TABLE V______________________________________Sample No. Reaction B.E.T.From Temperature Reaction Acitivation SurfaceExample I (°C.) Time (hrs) Yield Area (m2 /g)______________________________________5 600 1.5 62.87 74410 700 1.5 61.6 60011 800 1.5 48.47 8003 800 3 43.2 900______________________________________
Fibers made according to the present invention may be regenerated using any of the conventional regeneration techniques, including heating in nitrogen, electrical resistance heating, or other conventional regeneration techniques that do not produce degradation. Low temperature heating of the fiber assembly following contaminant adsorption will return the fiber to its original working capacity so that the fiber assembly may be used again. Purging techniques, by which the contaminant is chemically displaced from the fiber, also may be used to remove contaminants from the samples, but less effectively than the heating techniques mentioned above.
Novolac solutions were prepared with varying ratios of novolac to hexamethylenetetramine concentrations, to alter the final cross-link density upon curing. These solutions also contained different quantities of solvent (ethanol) to vary the viscosity. Nonwoven fiberglass reinforcement material from Fibre Glast Developments Corp. were impregnated under vacuum using standard vacuum impregnation techniques, to produce coated fibers up to 45% by weight resin. These samples were heated in different air/nitrogen mixtures and reacted at temperatures from 350°-750° C. for a period ranging from several minutes up to one hour.
Accordingly, the activated, coated fiber assemblies of the present invention exhibit notable advantages over conventional activated carbon fibers. First, the wide range of fiber substrate materials that may be used in the present invention offers greater versatility than activated carbon fibers. Second, the starting materials are of far lower cost than conventional materials, and exhibit better mechanical integrity and wear resistance than conventional activated carbon materials. The coated fibers of the invention also exhibit resistance to shrinkage, resulting in higher surface areas and higher yields than conventional activated carbon fibers under similar activation conditions. And the techniques of the present invention make it far easier and less expensive to manufacture and process materials for contaminant removal.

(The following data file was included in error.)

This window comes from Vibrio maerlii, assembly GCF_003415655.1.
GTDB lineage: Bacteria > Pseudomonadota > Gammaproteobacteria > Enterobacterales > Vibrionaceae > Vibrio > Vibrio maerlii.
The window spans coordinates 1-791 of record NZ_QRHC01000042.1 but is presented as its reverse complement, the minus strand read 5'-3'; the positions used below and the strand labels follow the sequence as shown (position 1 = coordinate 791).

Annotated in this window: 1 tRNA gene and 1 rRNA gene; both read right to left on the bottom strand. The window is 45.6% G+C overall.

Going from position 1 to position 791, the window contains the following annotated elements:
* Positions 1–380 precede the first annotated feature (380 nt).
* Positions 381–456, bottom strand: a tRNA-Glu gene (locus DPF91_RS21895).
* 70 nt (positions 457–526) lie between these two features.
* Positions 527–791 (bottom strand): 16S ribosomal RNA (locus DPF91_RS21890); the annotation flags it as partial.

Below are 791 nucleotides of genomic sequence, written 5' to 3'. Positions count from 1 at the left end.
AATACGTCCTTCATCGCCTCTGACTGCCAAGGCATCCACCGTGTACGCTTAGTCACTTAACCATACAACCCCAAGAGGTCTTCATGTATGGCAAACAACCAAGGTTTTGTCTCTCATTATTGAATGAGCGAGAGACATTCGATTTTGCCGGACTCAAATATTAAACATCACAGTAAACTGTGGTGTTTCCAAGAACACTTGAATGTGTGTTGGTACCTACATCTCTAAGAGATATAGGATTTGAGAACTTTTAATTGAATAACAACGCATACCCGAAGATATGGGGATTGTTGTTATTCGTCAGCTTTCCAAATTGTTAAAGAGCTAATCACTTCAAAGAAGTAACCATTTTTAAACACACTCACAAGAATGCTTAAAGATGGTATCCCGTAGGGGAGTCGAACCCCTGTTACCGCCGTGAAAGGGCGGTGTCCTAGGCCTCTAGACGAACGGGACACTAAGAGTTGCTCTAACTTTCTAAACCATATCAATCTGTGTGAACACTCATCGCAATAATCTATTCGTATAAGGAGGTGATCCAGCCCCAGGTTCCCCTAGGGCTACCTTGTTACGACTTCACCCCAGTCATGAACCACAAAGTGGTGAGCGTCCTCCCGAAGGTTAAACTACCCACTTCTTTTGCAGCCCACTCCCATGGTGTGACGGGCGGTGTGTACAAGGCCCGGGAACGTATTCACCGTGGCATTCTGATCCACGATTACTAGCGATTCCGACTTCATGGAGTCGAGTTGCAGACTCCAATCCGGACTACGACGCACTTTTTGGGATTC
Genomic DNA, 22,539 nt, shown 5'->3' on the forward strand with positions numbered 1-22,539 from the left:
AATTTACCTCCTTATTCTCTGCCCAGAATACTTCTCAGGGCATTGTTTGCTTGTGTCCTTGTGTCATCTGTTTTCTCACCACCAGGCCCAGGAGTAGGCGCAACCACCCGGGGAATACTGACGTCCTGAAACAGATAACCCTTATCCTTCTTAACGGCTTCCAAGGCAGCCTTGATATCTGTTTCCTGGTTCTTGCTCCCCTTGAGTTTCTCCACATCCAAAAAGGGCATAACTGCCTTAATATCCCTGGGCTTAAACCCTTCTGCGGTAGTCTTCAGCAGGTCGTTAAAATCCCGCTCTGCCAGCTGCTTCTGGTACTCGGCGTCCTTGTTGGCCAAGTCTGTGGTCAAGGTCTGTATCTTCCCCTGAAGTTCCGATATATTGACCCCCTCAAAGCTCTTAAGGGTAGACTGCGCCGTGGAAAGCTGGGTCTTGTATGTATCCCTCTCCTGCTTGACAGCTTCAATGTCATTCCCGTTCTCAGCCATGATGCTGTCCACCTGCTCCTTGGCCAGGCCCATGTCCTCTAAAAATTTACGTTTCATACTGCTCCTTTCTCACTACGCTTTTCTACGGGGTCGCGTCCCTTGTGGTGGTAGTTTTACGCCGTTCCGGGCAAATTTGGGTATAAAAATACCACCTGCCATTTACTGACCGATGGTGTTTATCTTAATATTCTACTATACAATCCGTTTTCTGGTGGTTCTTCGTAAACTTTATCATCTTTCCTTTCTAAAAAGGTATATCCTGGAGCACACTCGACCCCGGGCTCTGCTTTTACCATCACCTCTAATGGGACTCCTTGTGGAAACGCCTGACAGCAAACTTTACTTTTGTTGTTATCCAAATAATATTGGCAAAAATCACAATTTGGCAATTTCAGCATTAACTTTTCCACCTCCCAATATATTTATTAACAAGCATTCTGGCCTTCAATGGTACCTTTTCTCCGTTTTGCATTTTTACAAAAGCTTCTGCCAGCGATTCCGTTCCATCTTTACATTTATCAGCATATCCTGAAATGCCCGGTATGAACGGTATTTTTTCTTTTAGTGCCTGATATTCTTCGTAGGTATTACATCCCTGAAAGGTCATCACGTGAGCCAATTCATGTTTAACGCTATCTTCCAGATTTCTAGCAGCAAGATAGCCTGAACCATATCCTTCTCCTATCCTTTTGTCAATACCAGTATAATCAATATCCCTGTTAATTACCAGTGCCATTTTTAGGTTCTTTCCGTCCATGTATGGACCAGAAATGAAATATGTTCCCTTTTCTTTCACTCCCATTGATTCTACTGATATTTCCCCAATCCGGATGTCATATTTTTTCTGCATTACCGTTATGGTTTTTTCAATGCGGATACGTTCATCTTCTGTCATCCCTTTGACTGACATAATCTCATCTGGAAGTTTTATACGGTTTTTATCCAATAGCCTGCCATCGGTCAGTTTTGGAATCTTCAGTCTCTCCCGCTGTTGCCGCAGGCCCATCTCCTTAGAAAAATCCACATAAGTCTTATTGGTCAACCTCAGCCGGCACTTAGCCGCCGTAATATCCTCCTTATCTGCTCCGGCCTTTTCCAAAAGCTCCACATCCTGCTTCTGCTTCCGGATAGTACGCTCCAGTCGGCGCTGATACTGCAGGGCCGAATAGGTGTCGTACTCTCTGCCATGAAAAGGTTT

Moreover, the invention is able to produce both coated materials on woven and nonwoven substrates, useful to adsorb contaminants and, as noted above, to catalyze their decomposition Nonwoven materials having a high weight percentage (45-60%) of resin may also be used as filters for extremely fine particulates, germs and molecules, because of their extremely fine pore structure.
Finally, the coated fibers may be used as ion exchange systems, by further processing of the coated fibers. For example, it is believed that the fibers made according to Example I may be heated at about 100° C. in concentrated sulfuric acid under inert conditions to produce a sulfonated coated fabric. Likewise, a fiber assembly could be impregnated with a melamine, oligomeric resin mixture to create an ion exchange coated assembly.
The present invention has been described with respect to certain embodiments and conditions, which are not meant to and should not be construed to limit the invention. Those skilled in the art will understand that variations from the embodiments and conditions described herein may be made without departing from the invention as claimed in the appended claims.
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|U.S. Classification||428/368, 427/377, 423/447.8, 428/378, 264/29.1, 423/447.6, 264/29.7, 427/244, 428/408, 427/381, 423/447.4, 427/228, 428/426, 264/29.6, 427/389.8, 423/447.7|
|International Classification||B01J20/32, D06M15/37, C03C25/44, D01F11/12, B01J20/20, D06M11/73, D06M23/06, D06M11/13, D06M23/00, D06M15/41, D06M15/00|
|Cooperative Classification||Y10T428/30, Y10T428/2938, Y10T428/292, B01J20/3204, B01J20/3078, B01J20/3416, B01J20/28023, B01J20/265, B01J20/3064, B01J20/3441, B01J2220/445, B01J20/28057, B01J20/267, B01J20/3483, B01J20/3282, B01J20/328, B01J2220/4812, B01J20/324, D01F11/125, D06M23/06, D06M23/00, D06M11/73, D06M15/37, D06M11/13, B01J20/20, C03C25/44, D06M15/41|
|European Classification||D06M11/13, D06M11/73, B01J20/20, C03C25/44, D06M23/00, D01F11/12F, D06M15/41, B01J20/32, D06M15/37, D06M23/06|
|Mar 26, 1997||AS||Assignment|
Owner name: BOARD OF TRUSTEES OF THE UNIVERSITY OF ILLINOIS, T
Free format text: ASSIGNMENT OF ASSIGNORS INTEREST;ASSIGNORS:ECONOMY, JAMES;DALEY, MICHAEL;REEL/FRAME:008443/0898
Effective date: 19950726
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|May 25, 2010||AS||Assignment|
Owner name: NATIONAL SCIENCE FOUNDATION,VIRGINIA
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Effective date: 19980520